15. 15. Course contents Week 1: Starting a literature search Week 2: Going beyond Google Week 3: Locating research publications Week 4: Specialist materials: primary sources Week 5: Managing information: Endnote, Zotero, Mendeley Week 6: Publication, ethical issues and keeping up to date Overview on LSE Library website
  16. 16. Librarians as teachers Librarians can be highly innovative as teachers using social media and other technologies Some of the subjects we have to teach are challenging: plagiarism, referencing, copyright etc. Team teaching can be a great way to embed information literacy in a discipline – it’s also great for new teachers Getting a teaching qualification can really help Need to challenge traditional views about the role of librarians – it’s all about books right?
  17. 17. E-learning and libraries E-learning support – librarians and learning technologists working in partnership to offer advice to staff and students Librarians can make use of e-learning for information literacy and other teaching opportunities E-learning offers some unique challenges in terms of copyright and licensing issues that librarians are often best placed to deal with
  18. 18. Does it work in practice? In most institutions e-learning staff and librarians are rarely part of the same team Different cultures and different ways of working E-learning an emerging profession – no standard route into working in the field Professional body – ALT who have special interest groups, organise events and conferences and more recently accredit courses Academic support role means they can be ideal partners to help join up strategically and practically
  19. 19. What are the issues Librarians may not have access to the VLE Librarians will need help and advice designing online courses E-learning staff may not understand copyright and licensing issues Students may not need to visit the Library if they have all their resources provided through a VLE Information literacy needs to be embedded in online courses as well as face to face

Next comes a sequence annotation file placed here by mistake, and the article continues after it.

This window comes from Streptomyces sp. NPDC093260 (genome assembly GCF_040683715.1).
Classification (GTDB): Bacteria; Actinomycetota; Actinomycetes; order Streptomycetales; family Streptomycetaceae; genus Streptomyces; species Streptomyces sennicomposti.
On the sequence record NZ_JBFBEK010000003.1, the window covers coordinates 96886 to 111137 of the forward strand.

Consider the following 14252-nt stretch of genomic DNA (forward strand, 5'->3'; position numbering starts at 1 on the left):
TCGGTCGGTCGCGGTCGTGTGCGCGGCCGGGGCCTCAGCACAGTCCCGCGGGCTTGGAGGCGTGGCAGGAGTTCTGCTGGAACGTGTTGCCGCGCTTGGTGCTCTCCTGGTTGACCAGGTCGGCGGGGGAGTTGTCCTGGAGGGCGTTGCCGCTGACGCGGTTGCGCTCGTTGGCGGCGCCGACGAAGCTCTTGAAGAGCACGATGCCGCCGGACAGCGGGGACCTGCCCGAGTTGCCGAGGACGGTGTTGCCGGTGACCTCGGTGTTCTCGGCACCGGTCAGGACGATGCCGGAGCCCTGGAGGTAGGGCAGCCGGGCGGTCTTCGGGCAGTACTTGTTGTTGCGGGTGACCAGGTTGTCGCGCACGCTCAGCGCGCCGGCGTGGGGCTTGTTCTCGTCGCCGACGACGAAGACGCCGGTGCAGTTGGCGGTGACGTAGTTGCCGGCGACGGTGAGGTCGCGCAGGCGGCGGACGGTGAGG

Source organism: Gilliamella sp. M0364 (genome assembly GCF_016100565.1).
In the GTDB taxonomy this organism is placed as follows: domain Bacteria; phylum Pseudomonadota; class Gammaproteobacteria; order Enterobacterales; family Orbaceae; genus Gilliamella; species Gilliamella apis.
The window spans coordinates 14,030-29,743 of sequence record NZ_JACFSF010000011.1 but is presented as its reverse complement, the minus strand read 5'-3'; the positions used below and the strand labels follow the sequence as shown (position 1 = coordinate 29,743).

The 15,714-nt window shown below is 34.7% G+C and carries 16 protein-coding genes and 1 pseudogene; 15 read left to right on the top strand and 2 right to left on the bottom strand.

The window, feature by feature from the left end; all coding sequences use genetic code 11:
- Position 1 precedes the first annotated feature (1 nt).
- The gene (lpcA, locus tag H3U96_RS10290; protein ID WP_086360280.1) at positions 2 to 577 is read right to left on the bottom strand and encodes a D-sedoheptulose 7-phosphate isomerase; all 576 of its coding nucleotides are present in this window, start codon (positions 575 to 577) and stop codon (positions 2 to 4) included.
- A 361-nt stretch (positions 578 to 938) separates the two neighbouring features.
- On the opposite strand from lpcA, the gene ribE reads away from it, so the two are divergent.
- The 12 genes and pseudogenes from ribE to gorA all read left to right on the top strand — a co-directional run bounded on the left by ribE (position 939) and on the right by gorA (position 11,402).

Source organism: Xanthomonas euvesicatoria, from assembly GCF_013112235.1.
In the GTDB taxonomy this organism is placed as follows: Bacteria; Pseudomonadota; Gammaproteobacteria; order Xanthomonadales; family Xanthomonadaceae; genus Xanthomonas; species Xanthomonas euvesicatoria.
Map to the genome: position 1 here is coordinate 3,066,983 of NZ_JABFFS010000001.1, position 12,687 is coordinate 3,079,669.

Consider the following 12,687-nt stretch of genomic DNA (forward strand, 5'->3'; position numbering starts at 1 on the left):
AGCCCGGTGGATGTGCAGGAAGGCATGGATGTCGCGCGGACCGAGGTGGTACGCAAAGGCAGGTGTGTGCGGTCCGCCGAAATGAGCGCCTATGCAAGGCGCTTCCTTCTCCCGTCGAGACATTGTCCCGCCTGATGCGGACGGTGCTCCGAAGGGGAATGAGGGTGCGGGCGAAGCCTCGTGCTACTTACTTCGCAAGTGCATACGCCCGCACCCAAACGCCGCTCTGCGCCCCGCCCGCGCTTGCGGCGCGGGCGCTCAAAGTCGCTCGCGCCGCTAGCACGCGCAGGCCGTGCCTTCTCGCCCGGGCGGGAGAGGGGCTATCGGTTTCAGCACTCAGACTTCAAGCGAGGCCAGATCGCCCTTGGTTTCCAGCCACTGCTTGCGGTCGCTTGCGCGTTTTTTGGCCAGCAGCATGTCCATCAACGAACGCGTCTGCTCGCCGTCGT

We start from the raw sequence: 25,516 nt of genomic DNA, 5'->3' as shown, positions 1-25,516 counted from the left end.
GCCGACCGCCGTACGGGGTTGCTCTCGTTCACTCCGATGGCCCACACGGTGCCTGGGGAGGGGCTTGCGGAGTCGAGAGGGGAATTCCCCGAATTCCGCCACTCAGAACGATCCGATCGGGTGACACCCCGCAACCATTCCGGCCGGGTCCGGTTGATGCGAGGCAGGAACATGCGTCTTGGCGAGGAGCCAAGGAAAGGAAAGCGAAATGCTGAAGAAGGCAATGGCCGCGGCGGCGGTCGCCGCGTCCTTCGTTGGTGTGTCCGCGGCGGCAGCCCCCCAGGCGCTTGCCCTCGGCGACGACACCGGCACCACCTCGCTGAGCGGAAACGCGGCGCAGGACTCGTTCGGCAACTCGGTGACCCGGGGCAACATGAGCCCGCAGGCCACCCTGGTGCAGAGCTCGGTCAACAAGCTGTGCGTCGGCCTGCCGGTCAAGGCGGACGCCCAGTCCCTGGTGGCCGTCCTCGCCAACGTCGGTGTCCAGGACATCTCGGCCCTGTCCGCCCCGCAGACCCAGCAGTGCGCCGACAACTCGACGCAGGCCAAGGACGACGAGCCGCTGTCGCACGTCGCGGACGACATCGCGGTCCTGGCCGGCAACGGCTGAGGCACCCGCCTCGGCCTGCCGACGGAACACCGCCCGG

20. 20. Typical queries related to e-learning I want to include a video from YouTube in my online course – can I do this legally? I have lots of images taken from the website – is it ok to upload them to Moodle / Blackboard? Can I scan a chapter from a book and upload it to Moodle for my students? I downloaded a PDF from a journal – is it ok to share it with students using the VLE Who owns the materials I create when I use the university VLE?
  21. 21. IPR and e-learning Increasingly universities are formalising their IPR policies and setting out the ownership of teaching materials In many cases there is no difference between paper teaching materials and those added to the VLE Some academics will work in partnership with e- learning colleagues to produce a resource, so institutional ownership is far easier Some institutions are encouraging staff to share teaching materials as open educational resources
  22. 22. Open education Related to open access but different… Open educational resources are freely available teaching and learning resources often licensed under Creative Commons Massive Online Open Courses (MOOCs) are not just resources but courses MOOCs launched by several UK / US universities often through platforms such as Coursera, Udacity Also a great way of librarians sharing and reusing their information literacy teaching materials
  23. 23. Future trends How might the needs of students evolve over the coming years and what impact will this have on teaching? What impact will fewer students visiting libraries and increased access to online readings be? How might VLEs evolve over the coming few years? What impact will MOOCs and open education have? What impact do other technologies such as social media have on the tools we use in education?
  24. 24. Ways to keep up to date Conferences, events (LILAC, ARLG conference) JISC Regional Support Centres organise events for Further Education librarians LibCamp and TeachMeets Professional social networking: on LinkedIn, Twitter and by reading blogs Joining groups New Professionals Network, but also CILIP groups, other library groups Use a reader to follow blogs - consider writing your own to reflect on your work
  25. 25. Further readings Secker, Jane and Coonan, Emma. (2012) Rethinking Information Literacy: a practical framework for supporting learning. Facet Publishing: London Bell, M., Moon, D. and Secker J. (2012) Undergraduate support at LSE: the ANCIL report. The London School of Economics and Political Science, London, UK. Available at: Secker, Jane. (2010) Copyright and E-learning: a guide for practitioners. Facet Publishing: London New Curriculum Blog: My blog: LILAC Conference: Follow me on Twitter @jsecker Join the CILIP CSG-Information Literacy Group – its free for students!
  26. 26. Any questions?Dr Jane SeckerCopyright and Digital Literacy AdvisorCentre for Learning Technology, InformationManagement and Technology, LSEEmail Find me on LinkedIn, Twitter etc.